by Anita Khandelwal
The only humanitarian response to the COVID-19 crisis in the county jail is to reduce the number of people incarcerated there.
On Jan. 6, a person who had already been jailed for more than two weeks on suspicion of possessing a stolen vehicle waited in a King County Correctional Facility (KCCF) cell for an arraignment hearing in Superior Court. Shortly before the scheduled hearing, the court cancelled his hearing. Why? Because he had been jailed in a unit that also had a person who tested positive for COVID-19 and was being held in quarantine.
Had his hearing occurred, he would have been told what crime he was alleged to have committed and been able to seek his release. Instead, he languished in jail for another four days before he had his hearing, where the court agreed to release him to house arrest. But jail policy and COVID-19 again blocked his exit: The jail would not arrange for house arrest because he might have been exposed to COVID-19, so he waited another nine days before being released.
Continue reading OPINION: King County Must Reduce Jail Population Immediately
by Paul Faruq Kiefer
(This article originally appeared on PubliCola and has been reprinted under an agreement.)
In July, a new state law took effect that will guarantee legal representation for children facing dependency hearings, in which a judge considers whether they should remain with their family or go to foster care. For more than a decade, Washington lagged behind much of the rest of the country in expanding children’s access to attorneys during foster care cases, so when the State Legislature passed the law in April, most children’s rights advocates across Washington lauded the change as a step in the right direction.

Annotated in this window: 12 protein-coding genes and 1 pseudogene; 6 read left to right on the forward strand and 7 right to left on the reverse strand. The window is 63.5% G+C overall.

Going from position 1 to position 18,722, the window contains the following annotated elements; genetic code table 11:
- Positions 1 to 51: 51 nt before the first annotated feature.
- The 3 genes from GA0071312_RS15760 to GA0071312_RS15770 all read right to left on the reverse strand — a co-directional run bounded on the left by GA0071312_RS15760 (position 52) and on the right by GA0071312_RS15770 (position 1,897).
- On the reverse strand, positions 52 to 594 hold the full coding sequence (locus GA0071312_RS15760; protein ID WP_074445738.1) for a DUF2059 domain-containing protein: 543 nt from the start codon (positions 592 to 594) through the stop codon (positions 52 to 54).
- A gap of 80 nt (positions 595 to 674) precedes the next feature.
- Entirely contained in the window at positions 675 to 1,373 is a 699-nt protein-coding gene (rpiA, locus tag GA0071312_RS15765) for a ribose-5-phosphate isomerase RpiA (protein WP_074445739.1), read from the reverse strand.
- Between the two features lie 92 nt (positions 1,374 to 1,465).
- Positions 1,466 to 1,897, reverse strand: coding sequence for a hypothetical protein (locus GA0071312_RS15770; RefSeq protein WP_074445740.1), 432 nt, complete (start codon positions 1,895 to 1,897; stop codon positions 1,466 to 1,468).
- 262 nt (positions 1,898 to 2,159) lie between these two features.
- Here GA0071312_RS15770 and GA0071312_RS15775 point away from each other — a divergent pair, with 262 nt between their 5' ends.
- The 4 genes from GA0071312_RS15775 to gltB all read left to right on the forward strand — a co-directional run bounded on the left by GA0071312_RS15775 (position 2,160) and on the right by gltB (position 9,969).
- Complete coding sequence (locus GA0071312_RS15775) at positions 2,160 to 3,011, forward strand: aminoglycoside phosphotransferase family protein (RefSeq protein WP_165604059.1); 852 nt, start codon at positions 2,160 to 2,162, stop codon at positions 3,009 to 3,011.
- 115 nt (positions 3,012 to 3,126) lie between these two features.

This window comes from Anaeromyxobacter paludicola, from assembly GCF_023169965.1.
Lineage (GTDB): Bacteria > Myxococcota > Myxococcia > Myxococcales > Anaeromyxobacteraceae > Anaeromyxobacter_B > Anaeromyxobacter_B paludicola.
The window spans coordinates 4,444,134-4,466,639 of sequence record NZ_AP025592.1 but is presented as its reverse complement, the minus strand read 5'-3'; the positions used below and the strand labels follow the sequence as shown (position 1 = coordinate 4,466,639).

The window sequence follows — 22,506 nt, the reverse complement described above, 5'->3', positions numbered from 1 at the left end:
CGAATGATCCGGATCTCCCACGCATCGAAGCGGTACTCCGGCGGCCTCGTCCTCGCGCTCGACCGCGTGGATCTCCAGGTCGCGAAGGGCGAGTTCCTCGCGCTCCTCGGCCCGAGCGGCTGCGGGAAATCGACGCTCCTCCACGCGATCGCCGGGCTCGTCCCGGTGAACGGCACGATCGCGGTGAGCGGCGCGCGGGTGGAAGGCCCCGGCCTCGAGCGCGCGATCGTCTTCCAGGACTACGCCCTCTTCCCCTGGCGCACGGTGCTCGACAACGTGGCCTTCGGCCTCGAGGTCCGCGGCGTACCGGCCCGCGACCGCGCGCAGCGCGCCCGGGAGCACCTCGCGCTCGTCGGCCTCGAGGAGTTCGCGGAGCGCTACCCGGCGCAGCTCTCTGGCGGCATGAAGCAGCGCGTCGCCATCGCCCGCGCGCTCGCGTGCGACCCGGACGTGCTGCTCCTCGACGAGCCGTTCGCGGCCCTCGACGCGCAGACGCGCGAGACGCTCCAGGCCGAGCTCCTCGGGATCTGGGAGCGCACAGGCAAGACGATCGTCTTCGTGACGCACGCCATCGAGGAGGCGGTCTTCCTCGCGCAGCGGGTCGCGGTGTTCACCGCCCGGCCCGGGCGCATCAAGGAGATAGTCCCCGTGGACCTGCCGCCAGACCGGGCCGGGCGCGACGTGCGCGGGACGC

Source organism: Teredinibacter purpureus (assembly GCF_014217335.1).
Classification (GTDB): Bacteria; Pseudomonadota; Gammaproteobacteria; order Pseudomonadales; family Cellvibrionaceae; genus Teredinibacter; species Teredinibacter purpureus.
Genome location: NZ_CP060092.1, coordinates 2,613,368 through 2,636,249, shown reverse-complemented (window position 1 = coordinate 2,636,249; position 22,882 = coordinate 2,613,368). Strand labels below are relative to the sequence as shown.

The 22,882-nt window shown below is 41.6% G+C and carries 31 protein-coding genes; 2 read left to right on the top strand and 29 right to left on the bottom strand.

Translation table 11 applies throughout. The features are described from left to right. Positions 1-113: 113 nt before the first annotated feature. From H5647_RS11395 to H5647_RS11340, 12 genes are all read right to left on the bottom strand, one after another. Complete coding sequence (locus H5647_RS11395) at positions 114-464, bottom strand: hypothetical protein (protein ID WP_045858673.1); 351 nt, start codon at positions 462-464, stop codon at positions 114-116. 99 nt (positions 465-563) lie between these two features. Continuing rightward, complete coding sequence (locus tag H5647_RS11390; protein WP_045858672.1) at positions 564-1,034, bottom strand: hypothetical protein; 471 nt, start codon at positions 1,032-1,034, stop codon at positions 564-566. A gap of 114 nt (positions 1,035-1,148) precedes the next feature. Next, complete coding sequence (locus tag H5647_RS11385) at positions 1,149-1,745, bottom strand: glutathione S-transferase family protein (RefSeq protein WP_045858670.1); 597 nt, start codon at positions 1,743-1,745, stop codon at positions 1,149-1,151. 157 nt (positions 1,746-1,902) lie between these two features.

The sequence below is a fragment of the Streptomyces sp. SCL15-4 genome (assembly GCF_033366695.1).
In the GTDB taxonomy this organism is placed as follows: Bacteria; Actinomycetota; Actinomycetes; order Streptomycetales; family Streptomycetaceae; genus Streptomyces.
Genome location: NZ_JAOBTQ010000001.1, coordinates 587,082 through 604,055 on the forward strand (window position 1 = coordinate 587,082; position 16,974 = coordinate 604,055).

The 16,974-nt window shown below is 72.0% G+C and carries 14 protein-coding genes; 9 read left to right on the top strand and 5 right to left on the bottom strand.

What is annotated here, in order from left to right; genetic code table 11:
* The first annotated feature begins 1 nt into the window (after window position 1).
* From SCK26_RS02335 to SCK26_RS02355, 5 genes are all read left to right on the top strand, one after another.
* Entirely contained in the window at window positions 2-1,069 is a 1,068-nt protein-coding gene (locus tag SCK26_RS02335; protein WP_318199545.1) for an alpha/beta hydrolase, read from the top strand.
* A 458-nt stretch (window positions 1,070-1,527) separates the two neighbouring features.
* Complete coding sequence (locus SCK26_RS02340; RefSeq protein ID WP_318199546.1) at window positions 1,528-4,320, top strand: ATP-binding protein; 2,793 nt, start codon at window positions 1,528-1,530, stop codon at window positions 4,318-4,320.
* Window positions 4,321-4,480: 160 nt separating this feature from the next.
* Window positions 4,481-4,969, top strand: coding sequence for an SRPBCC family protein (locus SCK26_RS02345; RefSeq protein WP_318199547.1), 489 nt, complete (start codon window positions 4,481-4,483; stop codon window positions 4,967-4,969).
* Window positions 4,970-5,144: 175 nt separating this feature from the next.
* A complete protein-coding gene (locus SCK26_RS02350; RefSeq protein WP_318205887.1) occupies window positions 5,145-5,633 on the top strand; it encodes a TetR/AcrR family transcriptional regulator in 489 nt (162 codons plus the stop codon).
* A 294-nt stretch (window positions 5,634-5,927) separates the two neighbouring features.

Access to an attorney can make a significant difference in the outcome of foster care cases. A study conducted between 2017 and 2019 by Washington’s Office of Civil Legal Aid (OCLA), which provides financial support to low-income Washington residents in civil cases, found that children represented by attorneys in dependency cases are much more likely to reunite with their families. The study found that having a lawyer made an especially notable difference for older children and Kids of Color, who are also the least likely to be adopted if left in foster care.
Continue reading State Plans Overhaul of Guidelines for Attorneys Who Represent Kids in Foster Care Cases